Note: This editorial has been updated to correct factual errors.
A healthy community fosters a forward-thinking approach while recognizing and appreciating its history. Los Altos is such a community.
The Downtown Vision project that is set to wrap up this year stands to establish an exciting blueprint for a vibrant city center in the decades ahead. On the history side, Los Altos boasts a state-of-the-art museum that is the envy of surrounding communities.
However, one blemish on the city’s historical focus concerns Halsey House, located in the Redwood Grove preserve. The 1920s-era, 3,400-square-foot building is one of 22 historical landmarks in Los Altos. The building has been dormant for nearly a decade after the city shuttered it in 2008, citing “health and safety code concerns.” The city faces a dilemma regarding Halsey House: Pay or fund- raise for a significant amount of money (possibly $3.2 million) to restore/rebuild the structure, or demolish it.
Ardent historians, such as members of Friends of Redwood Grove, don’t want to lose Halsey House. They’ve raised $25,000 for a study of potential uses and resultant costs.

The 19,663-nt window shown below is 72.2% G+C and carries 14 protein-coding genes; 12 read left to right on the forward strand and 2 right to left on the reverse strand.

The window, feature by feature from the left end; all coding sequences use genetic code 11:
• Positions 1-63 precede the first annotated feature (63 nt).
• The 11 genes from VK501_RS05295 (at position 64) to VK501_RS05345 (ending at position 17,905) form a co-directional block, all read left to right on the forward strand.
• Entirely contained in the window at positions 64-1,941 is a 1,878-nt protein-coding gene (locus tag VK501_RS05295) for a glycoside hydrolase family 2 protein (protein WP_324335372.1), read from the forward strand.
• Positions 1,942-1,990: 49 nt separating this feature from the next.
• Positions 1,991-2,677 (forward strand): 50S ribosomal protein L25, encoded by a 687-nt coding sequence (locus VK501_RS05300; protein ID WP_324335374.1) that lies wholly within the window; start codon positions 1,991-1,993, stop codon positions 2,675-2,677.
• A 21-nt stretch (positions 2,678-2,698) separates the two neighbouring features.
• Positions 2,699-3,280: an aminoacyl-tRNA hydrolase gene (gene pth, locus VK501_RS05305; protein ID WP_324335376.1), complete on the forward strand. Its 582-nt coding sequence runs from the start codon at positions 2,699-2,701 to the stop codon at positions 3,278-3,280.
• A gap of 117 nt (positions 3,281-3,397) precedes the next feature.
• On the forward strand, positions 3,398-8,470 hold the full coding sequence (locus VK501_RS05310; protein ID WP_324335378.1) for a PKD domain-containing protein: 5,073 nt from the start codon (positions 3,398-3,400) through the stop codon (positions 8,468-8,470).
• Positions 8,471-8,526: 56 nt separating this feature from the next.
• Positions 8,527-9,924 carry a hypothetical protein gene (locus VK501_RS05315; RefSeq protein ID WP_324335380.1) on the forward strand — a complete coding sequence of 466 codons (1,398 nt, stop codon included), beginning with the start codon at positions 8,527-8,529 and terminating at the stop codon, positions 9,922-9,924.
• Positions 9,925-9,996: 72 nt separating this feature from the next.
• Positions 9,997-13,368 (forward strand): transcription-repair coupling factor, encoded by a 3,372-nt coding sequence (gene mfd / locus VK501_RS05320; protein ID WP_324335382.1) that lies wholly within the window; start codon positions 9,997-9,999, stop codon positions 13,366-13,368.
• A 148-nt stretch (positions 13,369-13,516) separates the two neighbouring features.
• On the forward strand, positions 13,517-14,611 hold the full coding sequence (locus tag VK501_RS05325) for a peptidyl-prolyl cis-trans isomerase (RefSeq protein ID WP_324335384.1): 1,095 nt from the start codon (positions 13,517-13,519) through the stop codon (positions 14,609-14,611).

The problem at this stage is that there is no designated plan for reuse and no real funding commitment. Certainly, having a strong plan in hand could inspire donors.
On a split 3-2 vote, the Los Altos City Council Jan. 23 directed staff to take “temporary measures” to protect Halsey House and instructed the Historical Commission to work with city staff to submit a grant application to the Santa Clara County Historical Heritage Commission for reconstruction funds.
The city’s commitment to rebuilding Hillview Community Center means funds for reconstruction likely won’t come from the city. The best bet lies in a specific plan and private fundraising.
Although saving Halsey House is an admirable effort, let’s look at reality. A decade has gone by with no progress. How many more years will the building be withering away while the city and supporters mull Band-Aid fixes?
A timeline and deadline must be set for developing a plan for preserving Halsey House – say, another three years. If there’s still no progress, it should be demolished. Redwood tree seedlings would be an appropriate substitute in this beloved Los Altos preserve.